Empathy instruction backfires designers




Background: Empathy instruction (“please empathize with the person in the narrative”) is often provided when new product concepts are evaluated in a narrative form. However, concept evaluators tend to empathize with users differently; non-designers empathize with them insufficiently whereas designers do so sufficiently. Therefore, we expect that the effect of empathy instruction on concept evaluation will differ depending on the design expertise of individual evaluators. Empathy instruction will benefit non-designers whereas it may not benefit designers. We hypothesize that non-designers evaluate a concept more positively while designers evaluate the same concept more negatively when empathy instruction is provided than when it is not.

Methods: We conducted two studies with 74 practitioners (study 1) and 87 undergraduate students (study 2) by asking participants to evaluate a new service concept for long-distance communication. Half of the participants were provided with empathy instruction (“please watch a video clip about a long-distance couple”) and the other half were provided with control instruction (“please watch a video clip about nature). Then, we compared the concept evaluation scores between the two groups.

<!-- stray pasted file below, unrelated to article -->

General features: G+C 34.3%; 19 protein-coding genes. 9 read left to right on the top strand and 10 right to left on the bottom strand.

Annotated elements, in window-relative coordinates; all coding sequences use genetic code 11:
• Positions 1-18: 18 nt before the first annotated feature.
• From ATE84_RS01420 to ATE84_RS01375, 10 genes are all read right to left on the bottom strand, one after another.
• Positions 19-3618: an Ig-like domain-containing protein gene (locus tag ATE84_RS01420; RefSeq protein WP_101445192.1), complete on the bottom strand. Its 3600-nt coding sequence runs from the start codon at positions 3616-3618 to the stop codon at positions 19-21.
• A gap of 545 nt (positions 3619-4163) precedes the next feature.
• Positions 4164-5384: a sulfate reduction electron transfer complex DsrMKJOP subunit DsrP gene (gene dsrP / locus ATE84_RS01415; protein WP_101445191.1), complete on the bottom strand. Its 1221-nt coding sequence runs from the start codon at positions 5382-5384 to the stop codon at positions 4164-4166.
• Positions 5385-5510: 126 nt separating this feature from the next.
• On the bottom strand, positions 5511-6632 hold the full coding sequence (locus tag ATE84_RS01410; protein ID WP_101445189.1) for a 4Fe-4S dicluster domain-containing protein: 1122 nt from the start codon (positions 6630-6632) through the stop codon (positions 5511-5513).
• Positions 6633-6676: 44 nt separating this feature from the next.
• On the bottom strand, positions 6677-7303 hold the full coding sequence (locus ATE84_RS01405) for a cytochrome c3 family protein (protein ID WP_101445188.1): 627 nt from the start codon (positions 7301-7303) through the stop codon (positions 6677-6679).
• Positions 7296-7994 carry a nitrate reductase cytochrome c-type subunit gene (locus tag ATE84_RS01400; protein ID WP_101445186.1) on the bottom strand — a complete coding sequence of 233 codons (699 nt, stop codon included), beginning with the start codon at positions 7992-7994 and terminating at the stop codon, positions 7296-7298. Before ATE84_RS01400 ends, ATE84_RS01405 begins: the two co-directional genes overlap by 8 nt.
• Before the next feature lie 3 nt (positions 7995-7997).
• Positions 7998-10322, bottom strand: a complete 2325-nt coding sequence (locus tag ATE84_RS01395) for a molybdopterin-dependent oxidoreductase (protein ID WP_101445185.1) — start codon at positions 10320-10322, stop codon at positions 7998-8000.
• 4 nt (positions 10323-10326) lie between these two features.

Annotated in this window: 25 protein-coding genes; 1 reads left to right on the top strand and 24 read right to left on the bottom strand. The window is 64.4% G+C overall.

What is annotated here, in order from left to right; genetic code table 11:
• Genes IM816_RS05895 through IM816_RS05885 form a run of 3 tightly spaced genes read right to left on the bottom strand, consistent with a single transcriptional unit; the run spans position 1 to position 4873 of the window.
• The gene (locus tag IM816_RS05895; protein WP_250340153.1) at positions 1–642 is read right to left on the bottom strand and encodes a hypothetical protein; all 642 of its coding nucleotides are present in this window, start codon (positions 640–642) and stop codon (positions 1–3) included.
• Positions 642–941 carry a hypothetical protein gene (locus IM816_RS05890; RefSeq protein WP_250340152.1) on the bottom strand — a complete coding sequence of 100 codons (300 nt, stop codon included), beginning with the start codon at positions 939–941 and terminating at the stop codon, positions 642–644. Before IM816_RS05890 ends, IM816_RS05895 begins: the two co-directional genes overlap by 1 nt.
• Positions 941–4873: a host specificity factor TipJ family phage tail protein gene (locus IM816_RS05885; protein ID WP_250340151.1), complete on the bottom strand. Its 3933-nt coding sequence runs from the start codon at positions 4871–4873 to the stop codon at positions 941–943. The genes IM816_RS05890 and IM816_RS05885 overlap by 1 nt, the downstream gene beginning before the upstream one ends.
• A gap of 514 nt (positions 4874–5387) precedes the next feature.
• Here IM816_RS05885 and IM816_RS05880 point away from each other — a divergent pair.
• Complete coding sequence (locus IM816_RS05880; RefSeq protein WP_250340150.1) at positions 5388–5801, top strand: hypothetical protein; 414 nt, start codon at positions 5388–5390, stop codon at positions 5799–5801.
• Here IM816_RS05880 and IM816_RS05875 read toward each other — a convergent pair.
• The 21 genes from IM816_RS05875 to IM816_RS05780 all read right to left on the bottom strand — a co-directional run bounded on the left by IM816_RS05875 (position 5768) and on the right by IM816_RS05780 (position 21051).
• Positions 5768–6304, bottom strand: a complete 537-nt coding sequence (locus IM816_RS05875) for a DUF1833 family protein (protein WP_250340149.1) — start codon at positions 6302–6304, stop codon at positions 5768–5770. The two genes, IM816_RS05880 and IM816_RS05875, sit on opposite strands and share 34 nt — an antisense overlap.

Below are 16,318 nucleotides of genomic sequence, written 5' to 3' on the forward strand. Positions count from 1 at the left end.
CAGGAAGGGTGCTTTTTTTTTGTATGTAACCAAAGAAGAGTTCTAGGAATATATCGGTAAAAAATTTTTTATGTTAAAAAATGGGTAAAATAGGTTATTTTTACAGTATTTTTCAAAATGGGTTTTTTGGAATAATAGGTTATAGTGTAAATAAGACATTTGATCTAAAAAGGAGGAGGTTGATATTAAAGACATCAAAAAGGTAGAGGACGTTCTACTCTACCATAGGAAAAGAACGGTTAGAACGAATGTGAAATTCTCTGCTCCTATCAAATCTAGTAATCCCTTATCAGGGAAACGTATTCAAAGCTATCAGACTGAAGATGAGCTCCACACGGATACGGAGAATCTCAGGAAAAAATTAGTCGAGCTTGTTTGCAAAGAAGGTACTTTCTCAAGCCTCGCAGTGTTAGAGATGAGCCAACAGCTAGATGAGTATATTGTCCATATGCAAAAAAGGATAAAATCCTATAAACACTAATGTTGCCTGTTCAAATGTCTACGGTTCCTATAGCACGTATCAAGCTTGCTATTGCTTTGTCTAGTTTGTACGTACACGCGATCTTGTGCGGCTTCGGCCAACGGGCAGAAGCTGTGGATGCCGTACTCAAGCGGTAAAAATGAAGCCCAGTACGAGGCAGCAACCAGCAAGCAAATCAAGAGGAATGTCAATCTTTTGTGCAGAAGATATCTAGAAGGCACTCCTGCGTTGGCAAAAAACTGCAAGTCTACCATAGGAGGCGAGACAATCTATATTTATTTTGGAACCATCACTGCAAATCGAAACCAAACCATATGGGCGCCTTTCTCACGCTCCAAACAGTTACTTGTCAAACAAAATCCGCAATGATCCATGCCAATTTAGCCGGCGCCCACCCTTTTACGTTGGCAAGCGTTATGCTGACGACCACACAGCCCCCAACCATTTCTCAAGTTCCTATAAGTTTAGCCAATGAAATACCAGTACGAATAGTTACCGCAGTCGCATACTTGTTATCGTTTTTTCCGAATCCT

Results: The two studies showed that when the participants received control instruction, their concept evaluation scores between two groups did not differ. However, when they received empathy instruction, non-designers’ concept evaluation scores increased whereas designers’ concept evaluation scores decreased.

Conclusion: Our findings highlight the dark side of empathy in concept evaluation. When empathy instruction is provided for narrative concept evaluation, it needs to be used carefully depending on the individual concept evaluators. More discussions are needed for customized empathy.



Concept evaluation, design expertise, empathy instructon, narrative concept, new product development